The firms have formed the Financial Services Instant Messaging Association (FIMA) to work with IM software vendors on interoperability, user authentication, security and audit-trail standards in the products.
FIMA includes representatives from Credit Suisse, First Boston, Deutsche Bank, JP Morgan Chase, Lehman Brothers, Merrill Lynch, Morgan Stanley Dean Witter and UBS Warburg.
Ursula Mills, a spokesman for London-based UBS Warburg and co-chairman of FIMA, said the problem the companies face is that workers and customers all use different IM clients to communicate.
Since those clients are not compatible, users need to have multiple IM applications running on their computers, wasting desktop resources and making things more complicated.
"What we're trying to achieve is non-product-specific connectivity," Mills said.
The group is in negotiations with IM vendors including Microsoft, America Online, Jabber, FaceTime and Reuters about the need for secure and compatible enterprise-ready IM products, Mills said.
In the long term, the group plans to press vendors for software that uses uniform protocols for compatibility, with one sign-on for access to all of the IM clients.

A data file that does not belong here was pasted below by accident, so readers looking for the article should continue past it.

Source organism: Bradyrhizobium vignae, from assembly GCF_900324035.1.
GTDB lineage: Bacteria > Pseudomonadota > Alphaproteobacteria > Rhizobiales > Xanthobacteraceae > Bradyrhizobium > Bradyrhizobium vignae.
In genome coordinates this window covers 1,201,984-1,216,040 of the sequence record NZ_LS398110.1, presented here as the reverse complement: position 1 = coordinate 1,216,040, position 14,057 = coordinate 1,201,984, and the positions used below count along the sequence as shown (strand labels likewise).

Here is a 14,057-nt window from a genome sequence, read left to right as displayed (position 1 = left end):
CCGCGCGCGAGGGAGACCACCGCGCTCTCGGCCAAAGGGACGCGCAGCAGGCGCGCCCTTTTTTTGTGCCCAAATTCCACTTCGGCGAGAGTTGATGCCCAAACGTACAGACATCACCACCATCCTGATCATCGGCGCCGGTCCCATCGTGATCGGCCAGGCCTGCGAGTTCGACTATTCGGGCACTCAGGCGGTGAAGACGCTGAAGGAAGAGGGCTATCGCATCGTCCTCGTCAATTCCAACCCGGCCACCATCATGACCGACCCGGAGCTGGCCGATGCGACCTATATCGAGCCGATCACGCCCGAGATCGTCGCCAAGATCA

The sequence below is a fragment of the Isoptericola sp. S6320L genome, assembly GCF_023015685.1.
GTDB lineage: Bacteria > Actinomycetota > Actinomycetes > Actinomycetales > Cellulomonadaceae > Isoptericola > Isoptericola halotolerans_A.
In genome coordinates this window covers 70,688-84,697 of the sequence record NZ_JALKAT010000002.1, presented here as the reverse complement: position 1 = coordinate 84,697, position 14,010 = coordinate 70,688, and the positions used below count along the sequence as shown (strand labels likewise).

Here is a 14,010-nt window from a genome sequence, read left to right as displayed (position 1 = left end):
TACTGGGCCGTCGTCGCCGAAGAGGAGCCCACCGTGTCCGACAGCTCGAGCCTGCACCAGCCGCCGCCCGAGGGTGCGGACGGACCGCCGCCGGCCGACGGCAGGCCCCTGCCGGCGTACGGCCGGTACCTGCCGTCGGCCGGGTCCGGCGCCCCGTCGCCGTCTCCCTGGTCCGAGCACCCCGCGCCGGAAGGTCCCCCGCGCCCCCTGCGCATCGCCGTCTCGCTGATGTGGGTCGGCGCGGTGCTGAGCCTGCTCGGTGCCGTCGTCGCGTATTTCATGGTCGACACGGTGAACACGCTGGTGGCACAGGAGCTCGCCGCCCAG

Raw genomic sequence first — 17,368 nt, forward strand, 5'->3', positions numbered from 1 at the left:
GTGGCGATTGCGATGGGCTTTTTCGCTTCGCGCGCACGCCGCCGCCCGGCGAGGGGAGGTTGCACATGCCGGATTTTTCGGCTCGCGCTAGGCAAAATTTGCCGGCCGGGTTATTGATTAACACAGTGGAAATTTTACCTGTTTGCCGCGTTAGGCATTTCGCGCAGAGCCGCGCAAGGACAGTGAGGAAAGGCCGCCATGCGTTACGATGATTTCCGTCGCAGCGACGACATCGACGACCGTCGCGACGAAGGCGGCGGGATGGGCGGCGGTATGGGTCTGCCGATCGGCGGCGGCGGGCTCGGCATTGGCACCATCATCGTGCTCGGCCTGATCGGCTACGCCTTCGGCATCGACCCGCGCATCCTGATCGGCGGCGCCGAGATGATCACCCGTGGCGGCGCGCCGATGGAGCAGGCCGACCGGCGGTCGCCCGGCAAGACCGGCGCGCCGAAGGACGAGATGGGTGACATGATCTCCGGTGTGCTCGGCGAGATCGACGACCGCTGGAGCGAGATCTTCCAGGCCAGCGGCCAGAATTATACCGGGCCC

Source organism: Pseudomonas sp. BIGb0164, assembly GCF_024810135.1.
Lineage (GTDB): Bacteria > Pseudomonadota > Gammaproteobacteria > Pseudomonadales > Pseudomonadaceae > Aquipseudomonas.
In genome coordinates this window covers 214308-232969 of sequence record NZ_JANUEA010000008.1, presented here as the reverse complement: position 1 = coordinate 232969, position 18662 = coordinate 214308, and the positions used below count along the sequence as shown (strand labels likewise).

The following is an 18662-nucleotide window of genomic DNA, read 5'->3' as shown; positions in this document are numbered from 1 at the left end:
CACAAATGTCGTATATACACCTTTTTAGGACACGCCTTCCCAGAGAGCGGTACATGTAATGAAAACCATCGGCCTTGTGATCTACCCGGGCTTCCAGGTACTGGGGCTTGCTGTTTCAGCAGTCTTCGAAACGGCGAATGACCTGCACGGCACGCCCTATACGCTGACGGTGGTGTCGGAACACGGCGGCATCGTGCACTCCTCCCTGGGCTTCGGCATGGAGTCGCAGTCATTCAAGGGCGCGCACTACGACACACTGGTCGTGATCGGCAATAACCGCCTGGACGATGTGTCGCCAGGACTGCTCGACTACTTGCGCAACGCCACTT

That will take time, Mills admitted. In the meantime, FIMA hopes to see vendors working together on gateways that allow interoperability until protocols are established and followed.
Analysts say the financial services sector could have the clout to make compatibility happen.
"I think this makes a tremendous amount of sense," said Michael Osterman, president of Osterman Research. "The growth of IM is continuing, but it is being hampered by the lack of interoperability."
Robert Mahowald, an analyst at research firm IDC, agreed. "When you've got money behind an initiative, it's amazing the results and pressure you get," he said. "Because the financial services industry is an early adopter, they've got some clout."